How to style a datalist and its options?

Style datalist options - Open graph

If you ever tried to change the look and feel of a HTML5 datalist but couldn’t, then this post might be your (delayed) Christmas present 🎄🎁 (I hope you had a great one and close to the ones you love the most)!

What’s the problem of styling a HTML5 datalist?

At the moment of writing, it’s not possible to style a datalist directly.

Hopefully in the future, we will be able to simply use normal CSS like this:

.mr-datalist > * {
    background-color: var(--dark);
    color: var(--light);

For now, if you still want to use datalist, there are two ways to do it:

The CSS code above will work after implementing any of those 2 options.

Some things that might be important to you: 

  • These methods might not work on iOS versions prior to the 13th. On those devices, the datalist will not change, working as it does by default.
  • Both methods should be future-proof. When HTML5 data lists become easier to style, you can remove the front-end toolkit or the JavaScript code. Just keep the classes and the CSS as is.

With that aside, let’s move on with this tutorial…

The easiest way to style a datalist

You can use a front-end toolkit such as Mr.Utils.

All you have to do is, make sure you are adding the global JavaScript file js/utils.js in your page (or if you don’t want to load the entire toolkit, you can individually add dev/js/utils/utils_components.js).

After that, you need to add the correct class .mr-datalist to your datalist (not to the input) and it will magically transform it into a “search” component.

You can then style it with a CSS code similar to the one shown before.

Style a datalist with code

I mentioned that the easiest way of implementation works like magic, but of course there’s no magic behind it at all, just the correct JavaScript code.

In this post, I’ll share a simplified version of that code with you.

You can either follow the steps or jump directly to the Gist full code.

Feel free to change it to your specific needs.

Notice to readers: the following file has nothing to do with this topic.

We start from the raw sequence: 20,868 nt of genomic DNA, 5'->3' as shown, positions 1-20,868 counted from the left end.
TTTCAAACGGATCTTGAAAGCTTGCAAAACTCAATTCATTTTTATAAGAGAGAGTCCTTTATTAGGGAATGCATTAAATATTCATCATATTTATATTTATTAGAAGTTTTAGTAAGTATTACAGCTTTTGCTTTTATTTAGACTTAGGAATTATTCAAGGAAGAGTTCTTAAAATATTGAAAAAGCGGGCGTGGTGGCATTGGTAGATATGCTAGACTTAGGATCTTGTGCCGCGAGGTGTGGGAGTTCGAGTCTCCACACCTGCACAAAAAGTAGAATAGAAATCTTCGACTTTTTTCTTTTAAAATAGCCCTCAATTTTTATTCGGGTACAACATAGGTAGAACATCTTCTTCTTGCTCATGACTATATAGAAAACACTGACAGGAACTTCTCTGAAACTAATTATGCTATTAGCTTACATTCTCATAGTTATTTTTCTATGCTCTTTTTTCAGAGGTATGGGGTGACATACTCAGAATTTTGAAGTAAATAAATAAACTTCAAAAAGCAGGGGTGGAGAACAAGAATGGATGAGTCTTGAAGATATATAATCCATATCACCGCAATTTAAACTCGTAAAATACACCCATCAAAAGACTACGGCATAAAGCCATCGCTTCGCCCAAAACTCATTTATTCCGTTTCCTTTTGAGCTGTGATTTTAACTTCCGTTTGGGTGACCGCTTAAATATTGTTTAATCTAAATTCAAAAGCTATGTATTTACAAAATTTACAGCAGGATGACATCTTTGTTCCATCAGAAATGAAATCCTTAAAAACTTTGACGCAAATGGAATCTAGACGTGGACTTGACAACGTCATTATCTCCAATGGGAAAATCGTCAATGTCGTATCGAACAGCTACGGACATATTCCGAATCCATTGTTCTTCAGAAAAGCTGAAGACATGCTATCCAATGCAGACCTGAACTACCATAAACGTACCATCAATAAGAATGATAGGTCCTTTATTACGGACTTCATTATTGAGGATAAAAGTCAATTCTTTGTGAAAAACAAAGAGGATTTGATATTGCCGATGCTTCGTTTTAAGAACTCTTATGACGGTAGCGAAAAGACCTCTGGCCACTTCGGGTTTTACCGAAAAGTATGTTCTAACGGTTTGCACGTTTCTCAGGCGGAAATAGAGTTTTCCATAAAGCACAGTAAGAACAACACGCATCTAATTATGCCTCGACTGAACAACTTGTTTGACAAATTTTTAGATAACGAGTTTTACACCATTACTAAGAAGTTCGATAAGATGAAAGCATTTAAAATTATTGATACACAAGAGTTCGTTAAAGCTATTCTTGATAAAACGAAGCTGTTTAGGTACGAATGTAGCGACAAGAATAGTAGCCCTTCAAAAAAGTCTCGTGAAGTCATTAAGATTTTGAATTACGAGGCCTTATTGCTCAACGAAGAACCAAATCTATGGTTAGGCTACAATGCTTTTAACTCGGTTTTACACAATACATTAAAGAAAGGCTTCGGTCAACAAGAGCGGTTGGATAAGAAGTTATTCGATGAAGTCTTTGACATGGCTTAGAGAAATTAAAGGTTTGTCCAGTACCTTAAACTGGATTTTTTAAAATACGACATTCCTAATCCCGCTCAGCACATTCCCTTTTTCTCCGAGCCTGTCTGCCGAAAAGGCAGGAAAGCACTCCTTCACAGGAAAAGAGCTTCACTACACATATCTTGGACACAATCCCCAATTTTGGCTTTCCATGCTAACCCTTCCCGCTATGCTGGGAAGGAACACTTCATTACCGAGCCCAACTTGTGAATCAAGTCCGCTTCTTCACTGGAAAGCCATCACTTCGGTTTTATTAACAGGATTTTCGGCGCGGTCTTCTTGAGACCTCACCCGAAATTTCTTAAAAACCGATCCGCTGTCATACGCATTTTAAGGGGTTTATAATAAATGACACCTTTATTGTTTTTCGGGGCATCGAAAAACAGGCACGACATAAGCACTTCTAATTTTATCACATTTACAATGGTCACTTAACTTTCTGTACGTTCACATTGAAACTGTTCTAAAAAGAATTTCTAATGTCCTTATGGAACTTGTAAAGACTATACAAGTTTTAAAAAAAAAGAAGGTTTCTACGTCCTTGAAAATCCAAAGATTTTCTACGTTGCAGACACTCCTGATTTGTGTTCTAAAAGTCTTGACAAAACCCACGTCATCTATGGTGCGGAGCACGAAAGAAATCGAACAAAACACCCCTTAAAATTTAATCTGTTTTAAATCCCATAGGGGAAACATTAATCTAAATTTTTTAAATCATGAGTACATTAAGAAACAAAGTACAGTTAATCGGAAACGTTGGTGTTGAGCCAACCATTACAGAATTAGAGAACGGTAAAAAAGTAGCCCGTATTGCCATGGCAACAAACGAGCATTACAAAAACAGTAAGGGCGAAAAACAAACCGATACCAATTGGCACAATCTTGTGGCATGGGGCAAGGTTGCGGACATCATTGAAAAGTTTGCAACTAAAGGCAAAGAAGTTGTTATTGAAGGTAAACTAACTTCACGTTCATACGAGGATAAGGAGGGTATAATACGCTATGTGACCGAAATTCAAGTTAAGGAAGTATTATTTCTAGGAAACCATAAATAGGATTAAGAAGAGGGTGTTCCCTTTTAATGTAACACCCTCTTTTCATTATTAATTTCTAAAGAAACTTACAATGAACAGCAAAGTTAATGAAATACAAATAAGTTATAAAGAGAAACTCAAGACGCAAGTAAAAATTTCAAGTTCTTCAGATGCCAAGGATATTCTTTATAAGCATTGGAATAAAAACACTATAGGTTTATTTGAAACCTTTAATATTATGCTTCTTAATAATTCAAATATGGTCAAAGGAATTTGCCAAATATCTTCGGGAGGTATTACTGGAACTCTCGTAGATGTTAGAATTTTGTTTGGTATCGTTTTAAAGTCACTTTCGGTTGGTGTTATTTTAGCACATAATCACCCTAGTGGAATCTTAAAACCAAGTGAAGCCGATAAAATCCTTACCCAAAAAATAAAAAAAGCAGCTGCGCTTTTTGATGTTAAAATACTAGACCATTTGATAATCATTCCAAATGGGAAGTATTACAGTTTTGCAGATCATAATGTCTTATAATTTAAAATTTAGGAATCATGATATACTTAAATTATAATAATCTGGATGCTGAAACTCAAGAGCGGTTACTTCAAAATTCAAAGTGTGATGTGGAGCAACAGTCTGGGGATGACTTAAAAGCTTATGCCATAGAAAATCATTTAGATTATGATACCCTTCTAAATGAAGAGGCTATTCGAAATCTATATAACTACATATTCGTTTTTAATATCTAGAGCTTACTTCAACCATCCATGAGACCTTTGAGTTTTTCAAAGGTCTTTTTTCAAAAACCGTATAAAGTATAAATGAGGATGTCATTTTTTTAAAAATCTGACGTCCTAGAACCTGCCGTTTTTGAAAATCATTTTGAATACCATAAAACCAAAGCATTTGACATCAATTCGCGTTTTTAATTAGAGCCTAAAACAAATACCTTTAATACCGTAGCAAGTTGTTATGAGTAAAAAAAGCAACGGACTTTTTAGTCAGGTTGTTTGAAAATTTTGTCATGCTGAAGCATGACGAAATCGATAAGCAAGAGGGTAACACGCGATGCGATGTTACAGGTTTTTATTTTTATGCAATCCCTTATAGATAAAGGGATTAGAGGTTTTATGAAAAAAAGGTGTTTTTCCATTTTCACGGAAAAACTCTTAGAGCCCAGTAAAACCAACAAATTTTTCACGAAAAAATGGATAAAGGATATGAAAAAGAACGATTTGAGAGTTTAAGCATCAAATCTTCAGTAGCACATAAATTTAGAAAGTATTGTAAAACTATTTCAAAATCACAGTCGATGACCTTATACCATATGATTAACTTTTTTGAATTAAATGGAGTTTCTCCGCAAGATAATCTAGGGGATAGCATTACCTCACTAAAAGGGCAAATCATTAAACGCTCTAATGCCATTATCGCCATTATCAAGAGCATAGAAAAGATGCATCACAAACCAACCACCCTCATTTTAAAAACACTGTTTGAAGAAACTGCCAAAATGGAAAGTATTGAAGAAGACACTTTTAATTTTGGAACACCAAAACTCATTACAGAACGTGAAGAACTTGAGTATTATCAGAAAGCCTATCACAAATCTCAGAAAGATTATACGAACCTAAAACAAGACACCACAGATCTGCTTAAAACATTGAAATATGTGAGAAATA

1- Transform the datalist into an element that can be styled.

document.addEventListener("DOMContentLoaded", function () {
  const mrDataLists = document.querySelectorAll(".mr-datalist");
  for (let id = 0; id < mrDataLists.length; id++) {
    let mrDataList = mrDataLists[id];
    let mrDataListUL = "";
    let mrDataListClone = "";
    mrDataListClone =
        .innerHTML.replaceAll("<option", "<li")
        .replaceAll("</option>", "</li>");
    mrDataListUL = document.createElement("ul"); =;
    mrDataListUL.className = mrDataList.className;
    mrDataListUL.innerHTML = mrDataListClone;

In this first step, we grab all data lists that have the class .mr-datalist, but you can change it to your own.

You can even grab all data lists without exception, by replacing the class .mr-datalist with the property datalist, on the querySelectorAll (Don’t forget to change the CSS code accordingly at the end).

In this example, we transform the datalist into an unordered list. You can change that if you wish, but it should be an element with direct children. Each direct child will be a datalist option.

The replaceWith at the end finishes the transformation, but we are not done yet.

We need to create a similar “search” functionality to the one the HTML5 datalist has.

2- Make the input find content on the element.

document.addEventListener("keyup", function (e) {
  let mrDataListID = "mr-datalist";
  if ('input[list="'+mrDataListID+'"]')) {